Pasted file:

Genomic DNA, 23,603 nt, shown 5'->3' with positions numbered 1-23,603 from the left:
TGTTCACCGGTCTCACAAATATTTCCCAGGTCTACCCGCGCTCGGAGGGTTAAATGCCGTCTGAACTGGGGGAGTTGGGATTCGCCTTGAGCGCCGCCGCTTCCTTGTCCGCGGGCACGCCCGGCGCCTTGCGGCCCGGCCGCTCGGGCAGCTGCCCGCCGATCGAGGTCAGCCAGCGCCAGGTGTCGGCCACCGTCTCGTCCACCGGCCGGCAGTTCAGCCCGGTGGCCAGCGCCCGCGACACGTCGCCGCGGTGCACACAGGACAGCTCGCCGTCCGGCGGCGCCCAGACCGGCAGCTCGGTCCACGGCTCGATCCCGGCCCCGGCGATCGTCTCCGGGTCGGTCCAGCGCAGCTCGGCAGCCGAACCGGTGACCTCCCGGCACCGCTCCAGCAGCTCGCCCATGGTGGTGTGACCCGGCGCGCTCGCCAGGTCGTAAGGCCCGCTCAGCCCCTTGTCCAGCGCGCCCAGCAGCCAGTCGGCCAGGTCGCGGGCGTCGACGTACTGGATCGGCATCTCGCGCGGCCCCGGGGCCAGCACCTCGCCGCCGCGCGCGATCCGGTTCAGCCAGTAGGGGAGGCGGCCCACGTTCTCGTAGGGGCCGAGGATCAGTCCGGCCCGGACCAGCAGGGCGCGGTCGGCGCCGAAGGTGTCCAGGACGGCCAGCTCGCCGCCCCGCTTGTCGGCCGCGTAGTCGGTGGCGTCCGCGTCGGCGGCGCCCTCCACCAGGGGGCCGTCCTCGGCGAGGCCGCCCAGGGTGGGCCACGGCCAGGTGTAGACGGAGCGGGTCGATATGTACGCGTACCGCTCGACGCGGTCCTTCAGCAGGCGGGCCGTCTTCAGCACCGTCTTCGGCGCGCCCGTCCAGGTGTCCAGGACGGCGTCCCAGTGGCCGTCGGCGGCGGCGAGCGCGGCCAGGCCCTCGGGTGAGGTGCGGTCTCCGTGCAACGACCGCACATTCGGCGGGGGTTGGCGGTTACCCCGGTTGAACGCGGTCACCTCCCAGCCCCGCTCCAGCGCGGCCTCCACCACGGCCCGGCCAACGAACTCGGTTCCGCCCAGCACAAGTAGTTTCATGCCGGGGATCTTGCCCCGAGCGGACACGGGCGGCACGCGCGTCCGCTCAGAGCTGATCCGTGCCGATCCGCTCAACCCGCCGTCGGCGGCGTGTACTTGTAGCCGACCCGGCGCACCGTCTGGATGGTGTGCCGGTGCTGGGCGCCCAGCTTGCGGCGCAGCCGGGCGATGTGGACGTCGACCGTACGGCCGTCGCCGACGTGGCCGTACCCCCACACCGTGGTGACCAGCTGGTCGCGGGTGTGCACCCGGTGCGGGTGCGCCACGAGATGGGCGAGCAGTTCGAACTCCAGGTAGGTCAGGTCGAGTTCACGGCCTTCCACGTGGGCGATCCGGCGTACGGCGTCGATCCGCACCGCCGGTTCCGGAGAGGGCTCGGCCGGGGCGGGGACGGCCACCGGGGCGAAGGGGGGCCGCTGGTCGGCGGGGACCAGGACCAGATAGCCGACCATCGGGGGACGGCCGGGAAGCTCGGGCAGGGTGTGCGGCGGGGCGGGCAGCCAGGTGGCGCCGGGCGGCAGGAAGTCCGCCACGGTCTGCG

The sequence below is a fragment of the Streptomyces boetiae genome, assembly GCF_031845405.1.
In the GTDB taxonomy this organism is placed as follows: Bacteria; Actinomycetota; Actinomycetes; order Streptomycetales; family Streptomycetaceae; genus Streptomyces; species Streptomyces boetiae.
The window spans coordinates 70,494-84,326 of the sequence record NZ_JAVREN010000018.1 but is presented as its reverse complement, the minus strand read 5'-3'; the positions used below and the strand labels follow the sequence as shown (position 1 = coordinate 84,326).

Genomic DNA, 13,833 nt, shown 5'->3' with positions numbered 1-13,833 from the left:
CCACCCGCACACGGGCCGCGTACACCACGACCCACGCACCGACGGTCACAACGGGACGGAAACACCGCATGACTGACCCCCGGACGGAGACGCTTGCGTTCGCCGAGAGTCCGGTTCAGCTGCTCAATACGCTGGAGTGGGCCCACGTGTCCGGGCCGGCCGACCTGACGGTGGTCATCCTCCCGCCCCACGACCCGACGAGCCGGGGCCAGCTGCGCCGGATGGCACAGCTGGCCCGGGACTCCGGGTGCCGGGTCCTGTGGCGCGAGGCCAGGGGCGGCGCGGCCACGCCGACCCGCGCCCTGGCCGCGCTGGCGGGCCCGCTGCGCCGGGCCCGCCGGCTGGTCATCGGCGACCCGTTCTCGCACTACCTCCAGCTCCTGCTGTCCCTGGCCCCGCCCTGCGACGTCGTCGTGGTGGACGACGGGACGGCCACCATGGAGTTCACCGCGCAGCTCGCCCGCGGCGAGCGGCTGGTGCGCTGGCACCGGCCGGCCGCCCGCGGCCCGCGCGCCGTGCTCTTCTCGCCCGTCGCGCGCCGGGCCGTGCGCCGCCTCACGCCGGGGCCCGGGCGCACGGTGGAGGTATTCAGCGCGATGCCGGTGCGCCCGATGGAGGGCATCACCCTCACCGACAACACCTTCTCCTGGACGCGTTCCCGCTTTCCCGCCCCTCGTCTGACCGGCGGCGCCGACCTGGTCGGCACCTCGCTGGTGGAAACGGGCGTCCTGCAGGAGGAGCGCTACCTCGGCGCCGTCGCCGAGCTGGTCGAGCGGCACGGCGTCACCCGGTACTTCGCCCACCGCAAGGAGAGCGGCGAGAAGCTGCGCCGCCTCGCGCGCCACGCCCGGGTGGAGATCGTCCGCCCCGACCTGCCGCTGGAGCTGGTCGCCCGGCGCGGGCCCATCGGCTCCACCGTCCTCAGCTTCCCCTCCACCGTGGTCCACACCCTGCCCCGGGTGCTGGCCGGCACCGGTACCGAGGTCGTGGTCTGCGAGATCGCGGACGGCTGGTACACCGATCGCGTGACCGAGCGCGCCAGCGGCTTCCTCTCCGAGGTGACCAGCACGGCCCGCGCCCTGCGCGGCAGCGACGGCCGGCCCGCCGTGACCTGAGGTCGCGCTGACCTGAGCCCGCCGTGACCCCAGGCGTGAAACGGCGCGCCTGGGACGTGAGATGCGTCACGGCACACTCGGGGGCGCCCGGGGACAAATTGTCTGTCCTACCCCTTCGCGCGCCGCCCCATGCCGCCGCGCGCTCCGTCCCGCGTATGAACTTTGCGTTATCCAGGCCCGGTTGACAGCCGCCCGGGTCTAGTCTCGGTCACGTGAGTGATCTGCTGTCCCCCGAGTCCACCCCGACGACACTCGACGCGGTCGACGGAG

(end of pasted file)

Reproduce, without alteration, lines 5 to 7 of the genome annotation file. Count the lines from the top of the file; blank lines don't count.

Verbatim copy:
The window spans coordinates 70,494-84,326 of the sequence record NZ_JAVREN010000018.1 but is presented as its reverse complement, the minus strand read 5'-3'; the positions used below and the strand labels follow the sequence as shown (position 1 = coordinate 84,326).

Genomic DNA, 13,833 nt, shown 5'->3' with positions numbered 1-13,833 from the left:
CCACCCGCACACGGGCCGCGTACACCACGACCCACGCACCGACGGTCACAACGGGACGGAAACACCGCATGACTGACCCCCGGACGGAGACGCTTGCGTTCGCCGAGAGTCCGGTTCAGCTGCTCAATACGCTGGAGTGGGCCCACGTGTCCGGGCCGGCCGACCTGACGGTGGTCATCCTCCCGCCCCACGACCCGACGAGCCGGGGCCAGCTGCGCCGGATGGCACAGCTGGCCCGGGACTCCGGGTGCCGGGTCCTGTGGCGCGAGGCCAGGGGCGGCGCGGCCACGCCGACCCGCGCCCTGGCCGCGCTGGCGGGCCCGCTGCGCCGGGCCCGCCGGCTGGTCATCGGCGACCCGTTCTCGCACTACCTCCAGCTCCTGCTGTCCCTGGCCCCGCCCTGCGACGTCGTCGTGGTGGACGACGGGACGGCCACCATGGAGTTCACCGCGCAGCTCGCCCGCGGCGAGCGGCTGGTGCGCTGGCACCGGCCGGCCGCCCGCGGCCCGCGCGCCGTGCTCTTCTCGCCCGTCGCGCGCCGGGCCGTGCGCCGCCTCACGCCGGGGCCCGGGCGCACGGTGGAGGTATTCAGCGCGATGCCGGTGCGCCCGATGGAGGGCATCACCCTCACCGACAACACCTTCTCCTGGACGCGTTCCCGCTTTCCCGCCCCTCGTCTGACCGGCGGCGCCGACCTGGTCGGCACCTCGCTGGTGGAAACGGGCGTCCTGCAGGAGGAGCGCTACCTCGGCGCCGTCGCCGAGCTGGTCGAGCGGCACGGCGTCACCCGGTACTTCGCCCACCGCAAGGAGAGCGGCGAGAAGCTGCGCCGCCTCGCGCGCCACGCCCGGGTGGAGATCGTCCGCCCCGACCTGCCGCTGGAGCTGGTCGCCCGGCGCGGGCCCATCGGCTCCACCGTCCTCAGCTTCCCCTCCACCGTGGTCCACACCCTGCCCCGGGTGCTGGCCGGCACCGGTACCGAGGTCGTGGTCTGCGAGATCGCGGACGGCTGGTACACCGATCGCGTGACCGAGCGCGCCAGCGGCTTCCTCTCCGAGGTGACCAGCACGGCCCGCGCCCTGCGCGGCAGCGACGGCCGGCCCGCCGTGACCTGAGGTCGCGCTGACCTGAGCCCGCCGTGACCCCAGGCGTGAAACGGCGCGCCTGGGACGTGAGATGCGTCACGGCACACTCGGGGGCGCCCGGGGACAAATTGTCTGTCCTACCCCTTCGCGCGCCGCCCCATGCCGCCGCGCGCTCCGTCCCGCGTATGAACTTTGCGTTATCCAGGCCCGGTTGACAGCCGCCCGGGTCTAGTCTCGGTCACGTGAGTGATCTGCTGTCCCCCGAGTCCACCCCGACGACACTCGACGCGGTCGACGGAG